USCGC Fir - (WLM-212)
International Call Sign: November-Romeo-Yankee-Romeo
Fir was one of three boats commissioned by the United States Lighthouse Service during the 1930s. U.S. Coast Guard Cutter Hollyhock (WLB-214) was first to launch in 1937 followed by the Walnut (WLM-252) in 1939. Commissioned on October 1, 1940 as Fir (WAGL-212) she would be the last of three delivered.
Built by Moore Drydock Company, Oakland, California she was fitted with a reinforced bow and stern along with an ice-belt at her water-line. She was built with classic lines, yet her appointments were lavish to include mahogany, teak, and brass. The crew would further embellish her with intricate ropework throughout. In 1940 the cost to build Fir was approximately $390,000. Current appraisals estimate her replacement cost at $24 million.
From 1940 through 1991 Fir was stationed in Seattle, Washington. This would be her homeport for all but one of her 51 years. From July 1982 to September 1983 she was assigned to Long Beach, California to takeover duties for the decommissioned USCGC Walnut.
In July, 1939 the United States Lighthouse Service merged with the United States Coast Guard. As a result, Fir was the last boat built for the Lighthouse Service, and on October 1, 1940 she was commissioned as a United States Coast Guard Cutter. With the beginning of World War II Fir was assigned to the United States Navy and armed with M2 Browning .50 caliber machine guns, a depth gun, and depth charges for war service. Her duties included coastal defense and patrolling the waters of Washington and Oregon.
In 1965 Fir was reclassified as USCG tender Fir (WLM-212) and would be best known for maintaining aids to navigation. Her primary responsibilities would include transportation of lighthouse keepers, and their provisions along, and servicing lightships with fuel, water, and relief personnel.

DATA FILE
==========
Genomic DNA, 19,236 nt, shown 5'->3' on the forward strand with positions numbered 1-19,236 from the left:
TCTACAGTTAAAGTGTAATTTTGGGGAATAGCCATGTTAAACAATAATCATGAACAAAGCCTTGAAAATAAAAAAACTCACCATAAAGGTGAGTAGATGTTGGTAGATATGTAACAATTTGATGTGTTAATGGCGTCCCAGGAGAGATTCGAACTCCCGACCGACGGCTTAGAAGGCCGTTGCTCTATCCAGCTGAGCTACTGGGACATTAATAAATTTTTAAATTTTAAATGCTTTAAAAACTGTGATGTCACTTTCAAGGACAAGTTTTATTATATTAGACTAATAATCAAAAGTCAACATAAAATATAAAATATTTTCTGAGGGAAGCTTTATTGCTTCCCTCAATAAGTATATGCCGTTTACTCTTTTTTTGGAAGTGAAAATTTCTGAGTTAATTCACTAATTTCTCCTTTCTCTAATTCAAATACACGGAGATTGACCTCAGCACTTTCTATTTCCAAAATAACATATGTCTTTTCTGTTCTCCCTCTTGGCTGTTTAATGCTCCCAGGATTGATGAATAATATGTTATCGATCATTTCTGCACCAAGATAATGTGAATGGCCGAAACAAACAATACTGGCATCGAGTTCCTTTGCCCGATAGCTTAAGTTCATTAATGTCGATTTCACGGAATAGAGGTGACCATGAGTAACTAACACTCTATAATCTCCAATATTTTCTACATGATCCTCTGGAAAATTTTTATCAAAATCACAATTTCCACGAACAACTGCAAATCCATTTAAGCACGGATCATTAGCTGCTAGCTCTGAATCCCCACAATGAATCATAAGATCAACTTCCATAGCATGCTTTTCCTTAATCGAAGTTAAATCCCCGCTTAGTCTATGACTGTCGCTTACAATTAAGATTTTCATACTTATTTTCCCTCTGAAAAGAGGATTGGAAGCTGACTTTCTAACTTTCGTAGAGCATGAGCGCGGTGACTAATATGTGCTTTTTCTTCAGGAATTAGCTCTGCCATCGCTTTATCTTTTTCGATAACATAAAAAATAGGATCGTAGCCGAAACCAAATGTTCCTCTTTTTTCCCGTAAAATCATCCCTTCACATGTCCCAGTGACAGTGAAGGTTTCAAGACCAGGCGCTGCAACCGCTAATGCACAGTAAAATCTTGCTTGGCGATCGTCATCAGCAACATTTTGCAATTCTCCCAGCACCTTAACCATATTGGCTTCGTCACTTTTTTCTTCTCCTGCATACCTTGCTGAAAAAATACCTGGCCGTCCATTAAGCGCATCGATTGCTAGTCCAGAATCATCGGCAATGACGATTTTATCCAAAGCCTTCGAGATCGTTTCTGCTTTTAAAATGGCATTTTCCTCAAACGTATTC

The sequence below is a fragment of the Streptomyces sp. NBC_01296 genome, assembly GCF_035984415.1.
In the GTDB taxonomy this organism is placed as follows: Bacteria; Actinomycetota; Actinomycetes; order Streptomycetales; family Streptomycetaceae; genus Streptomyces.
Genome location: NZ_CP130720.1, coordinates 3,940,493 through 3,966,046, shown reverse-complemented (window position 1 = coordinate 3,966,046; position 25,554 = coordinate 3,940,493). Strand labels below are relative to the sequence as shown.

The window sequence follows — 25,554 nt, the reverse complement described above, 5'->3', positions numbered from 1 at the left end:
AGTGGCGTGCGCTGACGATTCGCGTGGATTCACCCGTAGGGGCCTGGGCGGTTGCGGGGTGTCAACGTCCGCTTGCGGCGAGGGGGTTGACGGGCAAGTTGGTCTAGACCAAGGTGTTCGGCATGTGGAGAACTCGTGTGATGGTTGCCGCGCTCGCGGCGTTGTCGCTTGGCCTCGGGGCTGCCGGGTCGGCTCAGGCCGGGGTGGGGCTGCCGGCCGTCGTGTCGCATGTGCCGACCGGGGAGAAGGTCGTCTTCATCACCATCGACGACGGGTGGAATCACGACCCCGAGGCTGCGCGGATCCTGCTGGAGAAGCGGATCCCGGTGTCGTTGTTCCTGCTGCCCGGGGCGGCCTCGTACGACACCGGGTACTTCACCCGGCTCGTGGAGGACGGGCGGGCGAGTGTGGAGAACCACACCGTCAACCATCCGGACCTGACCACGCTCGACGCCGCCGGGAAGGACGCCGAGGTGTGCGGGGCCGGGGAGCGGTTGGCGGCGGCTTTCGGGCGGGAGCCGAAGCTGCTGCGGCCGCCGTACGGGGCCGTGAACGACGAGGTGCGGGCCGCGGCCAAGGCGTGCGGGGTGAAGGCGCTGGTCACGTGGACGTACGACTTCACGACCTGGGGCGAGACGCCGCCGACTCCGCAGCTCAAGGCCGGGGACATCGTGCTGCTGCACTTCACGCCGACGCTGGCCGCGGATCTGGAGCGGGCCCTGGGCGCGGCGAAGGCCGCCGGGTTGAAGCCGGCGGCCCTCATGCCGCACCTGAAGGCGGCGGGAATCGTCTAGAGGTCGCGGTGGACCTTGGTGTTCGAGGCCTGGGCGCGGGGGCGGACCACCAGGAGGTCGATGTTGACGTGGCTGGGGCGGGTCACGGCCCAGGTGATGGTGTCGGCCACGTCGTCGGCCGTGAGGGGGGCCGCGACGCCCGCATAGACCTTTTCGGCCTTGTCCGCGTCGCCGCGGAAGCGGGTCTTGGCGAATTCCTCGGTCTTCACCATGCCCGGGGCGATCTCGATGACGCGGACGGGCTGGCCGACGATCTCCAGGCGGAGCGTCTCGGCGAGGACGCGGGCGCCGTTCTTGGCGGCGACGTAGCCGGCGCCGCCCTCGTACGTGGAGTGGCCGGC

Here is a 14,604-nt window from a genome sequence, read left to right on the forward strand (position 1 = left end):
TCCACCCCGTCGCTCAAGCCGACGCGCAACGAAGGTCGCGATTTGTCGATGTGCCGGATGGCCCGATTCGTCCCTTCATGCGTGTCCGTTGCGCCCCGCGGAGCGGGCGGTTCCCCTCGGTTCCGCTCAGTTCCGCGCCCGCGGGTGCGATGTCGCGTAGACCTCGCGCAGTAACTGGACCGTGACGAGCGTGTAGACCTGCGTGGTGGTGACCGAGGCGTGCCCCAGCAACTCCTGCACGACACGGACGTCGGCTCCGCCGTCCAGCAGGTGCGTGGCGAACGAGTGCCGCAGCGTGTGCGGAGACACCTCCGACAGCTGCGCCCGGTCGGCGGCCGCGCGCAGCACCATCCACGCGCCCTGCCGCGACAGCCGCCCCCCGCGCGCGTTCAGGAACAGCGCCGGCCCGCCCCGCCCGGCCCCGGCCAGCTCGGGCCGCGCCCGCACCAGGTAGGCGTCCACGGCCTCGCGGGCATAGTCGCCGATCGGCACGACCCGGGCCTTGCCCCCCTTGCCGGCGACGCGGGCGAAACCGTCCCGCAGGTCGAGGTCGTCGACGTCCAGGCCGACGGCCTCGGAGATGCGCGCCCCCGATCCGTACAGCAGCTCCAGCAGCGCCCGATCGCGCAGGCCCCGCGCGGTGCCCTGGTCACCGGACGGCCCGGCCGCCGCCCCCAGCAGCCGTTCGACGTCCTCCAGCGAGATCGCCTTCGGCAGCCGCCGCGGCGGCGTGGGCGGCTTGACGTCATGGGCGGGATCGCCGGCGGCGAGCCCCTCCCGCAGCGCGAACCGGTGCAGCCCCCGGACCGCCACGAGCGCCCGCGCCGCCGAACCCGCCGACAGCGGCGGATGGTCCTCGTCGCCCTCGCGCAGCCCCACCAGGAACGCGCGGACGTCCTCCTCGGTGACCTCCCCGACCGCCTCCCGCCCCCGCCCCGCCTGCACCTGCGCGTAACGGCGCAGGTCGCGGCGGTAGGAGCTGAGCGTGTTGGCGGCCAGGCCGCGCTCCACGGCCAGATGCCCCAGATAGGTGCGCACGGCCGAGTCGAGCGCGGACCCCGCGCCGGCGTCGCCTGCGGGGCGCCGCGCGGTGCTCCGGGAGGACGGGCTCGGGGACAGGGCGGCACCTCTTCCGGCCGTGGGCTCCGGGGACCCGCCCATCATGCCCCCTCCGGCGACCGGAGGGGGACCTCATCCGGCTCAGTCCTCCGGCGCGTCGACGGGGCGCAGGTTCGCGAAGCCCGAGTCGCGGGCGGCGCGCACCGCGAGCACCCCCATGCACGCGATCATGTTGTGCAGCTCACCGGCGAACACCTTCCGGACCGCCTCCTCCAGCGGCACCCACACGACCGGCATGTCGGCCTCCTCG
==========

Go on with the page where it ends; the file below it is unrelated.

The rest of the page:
FIr was decommissioned in October 1991. In April 1992 she was placed on the U.S. National Register of Historic Places and designated a National Historic Landmark.
After decommissioning Fir remained in Seattle, Washington for several years while efforts were made to turn her into a floating museum. When these efforts failed, she was transferred in 1997 to the U.S. Maritime Administration (MARAD) facility in Suisun Bay, California. With her shafts and rudder locked, Fir was towed 930 miles from Seattle to San Francisco's Golden Gate by the U.S. Coast Guard Cutter Mariposa. There she he was met by a commercial tug to take her the rest of the way to Suisun Bay where she would be stored in the Reserve Fleet until the end of 2001. .In 2002 Fir was transferred to the Liberty Maritime Museum in Sacramento, California.
In 2003, Fir was towed to Rio Vista, California. She was moored on the Sacramento River, across from Rio Vista.
In November 2007, Fir was put up for sale, asking $95,000. In June 2010, she moved to San Francisco and moored at Pier 38. By 2012 Fir was undergoing restoration and owned by Curtis Lind. As of May 2014 Fir was for sale at a price of $360,000. She was moved again after a dispute at Pier 38.
In the spring of 2017 Fir was purchased by The Lighthouse Project LLC, a Virginia group dedicated to the restoration and repurposing of this historical landmark. Renovations have been ongoing.